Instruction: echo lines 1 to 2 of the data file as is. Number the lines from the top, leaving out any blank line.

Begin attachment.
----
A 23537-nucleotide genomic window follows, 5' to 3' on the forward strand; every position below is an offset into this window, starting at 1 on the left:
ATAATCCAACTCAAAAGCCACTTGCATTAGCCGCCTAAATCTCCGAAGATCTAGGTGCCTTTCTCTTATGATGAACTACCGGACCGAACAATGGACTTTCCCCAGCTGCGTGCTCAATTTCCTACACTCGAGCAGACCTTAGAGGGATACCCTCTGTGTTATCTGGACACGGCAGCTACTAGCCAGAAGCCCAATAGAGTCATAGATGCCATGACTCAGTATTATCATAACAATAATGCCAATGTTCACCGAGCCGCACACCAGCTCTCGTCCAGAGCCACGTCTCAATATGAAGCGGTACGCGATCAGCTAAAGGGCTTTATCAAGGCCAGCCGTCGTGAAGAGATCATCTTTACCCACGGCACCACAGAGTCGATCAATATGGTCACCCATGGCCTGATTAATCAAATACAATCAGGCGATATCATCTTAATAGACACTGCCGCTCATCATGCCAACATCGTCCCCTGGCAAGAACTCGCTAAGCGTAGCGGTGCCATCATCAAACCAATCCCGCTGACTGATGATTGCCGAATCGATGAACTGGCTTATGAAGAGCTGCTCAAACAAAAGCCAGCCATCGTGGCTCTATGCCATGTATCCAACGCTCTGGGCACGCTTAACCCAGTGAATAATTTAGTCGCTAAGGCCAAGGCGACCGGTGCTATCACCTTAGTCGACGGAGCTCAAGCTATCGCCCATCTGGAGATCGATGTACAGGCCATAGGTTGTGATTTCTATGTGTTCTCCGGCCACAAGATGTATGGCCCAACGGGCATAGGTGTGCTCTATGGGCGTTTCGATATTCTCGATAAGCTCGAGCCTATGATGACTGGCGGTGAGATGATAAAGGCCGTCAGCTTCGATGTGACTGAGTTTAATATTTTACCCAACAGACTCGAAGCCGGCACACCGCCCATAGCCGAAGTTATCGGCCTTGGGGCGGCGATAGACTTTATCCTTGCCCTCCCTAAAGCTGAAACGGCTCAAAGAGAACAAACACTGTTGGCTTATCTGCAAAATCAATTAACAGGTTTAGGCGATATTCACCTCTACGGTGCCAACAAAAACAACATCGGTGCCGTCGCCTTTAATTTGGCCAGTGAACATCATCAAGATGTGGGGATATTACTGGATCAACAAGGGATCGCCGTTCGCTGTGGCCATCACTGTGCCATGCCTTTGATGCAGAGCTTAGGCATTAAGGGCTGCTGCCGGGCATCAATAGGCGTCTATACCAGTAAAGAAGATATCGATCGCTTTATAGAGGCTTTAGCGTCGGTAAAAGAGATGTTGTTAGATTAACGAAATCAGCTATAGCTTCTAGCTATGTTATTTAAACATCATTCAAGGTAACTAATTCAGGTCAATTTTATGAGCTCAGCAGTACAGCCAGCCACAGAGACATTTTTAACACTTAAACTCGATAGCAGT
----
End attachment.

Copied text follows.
A 23537-nucleotide genomic window follows, 5' to 3' on the forward strand; every position below is an offset into this window, starting at 1 on the left:
ATAATCCAACTCAAAAGCCACTTGCATTAGCCGCCTAAATCTCCGAAGATCTAGGTGCCTTTCTCTTATGATGAACTACCGGACCGAACAATGGACTTTCCCCAGCTGCGTGCTCAATTTCCTACACTCGAGCAGACCTTAGAGGGATACCCTCTGTGTTATCTGGACACGGCAGCTACTAGCCAGAAGCCCAATAGAGTCATAGATGCCATGACTCAGTATTATCATAACAATAATGCCAATGTTCACCGAGCCGCACACCAGCTCTCGTCCAGAGCCACGTCTCAATATGAAGCGGTACGCGATCAGCTAAAGGGCTTTATCAAGGCCAGCCGTCGTGAAGAGATCATCTTTACCCACGGCACCACAGAGTCGATCAATATGGTCACCCATGGCCTGATTAATCAAATACAATCAGGCGATATCATCTTAATAGACACTGCCGCTCATCATGCCAACATCGTCCCCTGGCAAGAACTCGCTAAGCGTAGCGGTGCCATCATCAAACCAATCCCGCTGACTGATGATTGCCGAATCGATGAACTGGCTTATGAAGAGCTGCTCAAACAAAAGCCAGCCATCGTGGCTCTATGCCATGTATCCAACGCTCTGGGCACGCTTAACCCAGTGAATAATTTAGTCGCTAAGGCCAAGGCGACCGGTGCTATCACCTTAGTCGACGGAGCTCAAGCTATCGCCCATCTGGAGATCGATGTACAGGCCATAGGTTGTGATTTCTATGTGTTCTCCGGCCACAAGATGTATGGCCCAACGGGCATAGGTGTGCTCTATGGGCGTTTCGATATTCTCGATAAGCTCGAGCCTATGATGACTGGCGGTGAGATGATAAAGGCCGTCAGCTTCGATGTGACTGAGTTTAATATTTTACCCAACAGACTCGAAGCCGGCACACCGCCCATAGCCGAAGTTATCGGCCTTGGGGCGGCGATAGACTTTATCCTTGCCCTCCCTAAAGCTGAAACGGCTCAAAGAGAACAAACACTGTTGGCTTATCTGCAAAATCAATTAACAGGTTTAGGCGATATTCACCTCTACGGTGCCAACAAAAACAACATCGGTGCCGTCGCCTTTAATTTGGCCAGTGAACATCATCAAGATGTGGGGATATTACTGGATCAACAAGGGATCGCCGTTCGCTGTGGCCATCACTGTGCCATGCCTTTGATGCAGAGCTTAGGCATTAAGGGCTGCTGCCGGGCATCAATAGGCGTCTATACCAGTAAAGAAGATATCGATCGCTTTATAGAGGCTTTAGCGTCGGTAAAAGAGATGTTGTTAGATTAACGAAATCAGCTATAGCTTCTAGCTATGTTATTTAAACATCATTCAAGGTAACTAATTCAGGTCAATTTTATGAGCTCAGCAGTACAGCCAGCCACAGAGACATTTTTAACACTTAAACTCGATAGCAGT